Process / Selecting Strategies or Learning Activities
Now that we have appropriately aligned objectives at the correct cognitive level, it is time to look at Mrs. Allen's activities. Since the new objectives reflect the analysis level, the strategies should also be at the analysis level.
Teaching for analysis involves teaching for a high level cognitive process. In general, when one teaches for a high level cognitive process, one has to learn how to apply a process before actually doing the process.
Because of this we usually teach high level processing at two levels. The first level is learning the steps in the process and then replicating a procedure in a situation where an expert already performed the procedure and the student tries to get the same answer as the expert. This kind of learning is what one would typically find in a lab manual or workbook in a science class, a problem set involving data in a mathematics class, a simulation or role play in other subjects such as a social science, or doing an analysis and critique of literature or writing where the answers are already available. The latter example, analysis of literature is precisely what is required on the SOL assessments in English.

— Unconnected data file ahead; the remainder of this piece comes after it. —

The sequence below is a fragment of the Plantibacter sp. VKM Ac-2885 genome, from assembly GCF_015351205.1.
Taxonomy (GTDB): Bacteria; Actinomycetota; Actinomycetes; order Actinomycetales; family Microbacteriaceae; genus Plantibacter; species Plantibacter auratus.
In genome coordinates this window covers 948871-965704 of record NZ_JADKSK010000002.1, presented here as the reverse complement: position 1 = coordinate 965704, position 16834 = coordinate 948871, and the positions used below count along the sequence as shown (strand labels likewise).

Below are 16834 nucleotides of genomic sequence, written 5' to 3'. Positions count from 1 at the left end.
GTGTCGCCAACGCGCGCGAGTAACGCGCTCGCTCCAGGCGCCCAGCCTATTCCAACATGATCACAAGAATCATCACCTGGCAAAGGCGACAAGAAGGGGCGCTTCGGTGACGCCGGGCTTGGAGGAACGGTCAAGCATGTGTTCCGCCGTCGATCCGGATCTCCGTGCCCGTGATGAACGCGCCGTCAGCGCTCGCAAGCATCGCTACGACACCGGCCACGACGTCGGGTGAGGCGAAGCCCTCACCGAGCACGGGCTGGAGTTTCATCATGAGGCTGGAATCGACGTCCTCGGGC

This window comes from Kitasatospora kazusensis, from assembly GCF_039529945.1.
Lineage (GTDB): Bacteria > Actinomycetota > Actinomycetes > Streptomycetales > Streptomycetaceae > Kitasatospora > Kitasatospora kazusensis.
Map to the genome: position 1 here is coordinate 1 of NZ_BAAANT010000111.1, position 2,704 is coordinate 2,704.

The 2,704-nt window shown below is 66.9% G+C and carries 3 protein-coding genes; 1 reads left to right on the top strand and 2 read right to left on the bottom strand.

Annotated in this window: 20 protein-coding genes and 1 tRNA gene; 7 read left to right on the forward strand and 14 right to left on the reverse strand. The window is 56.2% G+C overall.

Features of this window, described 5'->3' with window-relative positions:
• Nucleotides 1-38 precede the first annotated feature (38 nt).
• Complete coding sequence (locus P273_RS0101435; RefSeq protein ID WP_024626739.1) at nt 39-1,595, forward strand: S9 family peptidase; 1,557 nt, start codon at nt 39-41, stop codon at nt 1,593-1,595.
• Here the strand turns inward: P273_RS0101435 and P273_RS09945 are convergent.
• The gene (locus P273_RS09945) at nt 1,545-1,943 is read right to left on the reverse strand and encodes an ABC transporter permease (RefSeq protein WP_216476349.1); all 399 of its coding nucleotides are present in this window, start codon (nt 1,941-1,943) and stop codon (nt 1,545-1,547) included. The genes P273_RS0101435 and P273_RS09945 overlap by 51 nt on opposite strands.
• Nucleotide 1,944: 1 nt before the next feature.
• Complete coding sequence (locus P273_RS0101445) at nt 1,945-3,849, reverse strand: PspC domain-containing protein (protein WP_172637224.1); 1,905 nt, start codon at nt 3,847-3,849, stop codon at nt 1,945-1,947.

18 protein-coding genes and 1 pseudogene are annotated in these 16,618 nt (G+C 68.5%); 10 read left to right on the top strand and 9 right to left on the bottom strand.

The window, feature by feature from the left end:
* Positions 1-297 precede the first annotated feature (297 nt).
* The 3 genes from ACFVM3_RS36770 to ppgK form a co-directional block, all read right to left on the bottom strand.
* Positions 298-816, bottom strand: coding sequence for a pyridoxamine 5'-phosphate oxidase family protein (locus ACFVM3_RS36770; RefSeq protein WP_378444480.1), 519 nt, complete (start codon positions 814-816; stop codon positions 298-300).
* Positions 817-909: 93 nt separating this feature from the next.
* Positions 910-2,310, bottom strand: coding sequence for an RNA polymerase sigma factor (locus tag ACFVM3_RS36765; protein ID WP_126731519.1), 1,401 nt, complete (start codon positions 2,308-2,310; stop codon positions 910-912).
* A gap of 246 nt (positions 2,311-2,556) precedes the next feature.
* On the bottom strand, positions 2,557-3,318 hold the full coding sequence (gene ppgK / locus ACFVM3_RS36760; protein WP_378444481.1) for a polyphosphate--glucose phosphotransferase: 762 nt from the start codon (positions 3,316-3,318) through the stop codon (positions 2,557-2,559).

The second level is much higher and occurs after the student has learned the process and is given a novel or fresh situation where there is no set answer. If teachers are attempting to teach at this higher level you should expect to see students selecting original and legitimate situations or problems which are of high interest to the student.
In both cases one should expect to see a classroom where the students first learn how to do the process and then do it.
Now let's apply this information to Mrs. Allen's strategies.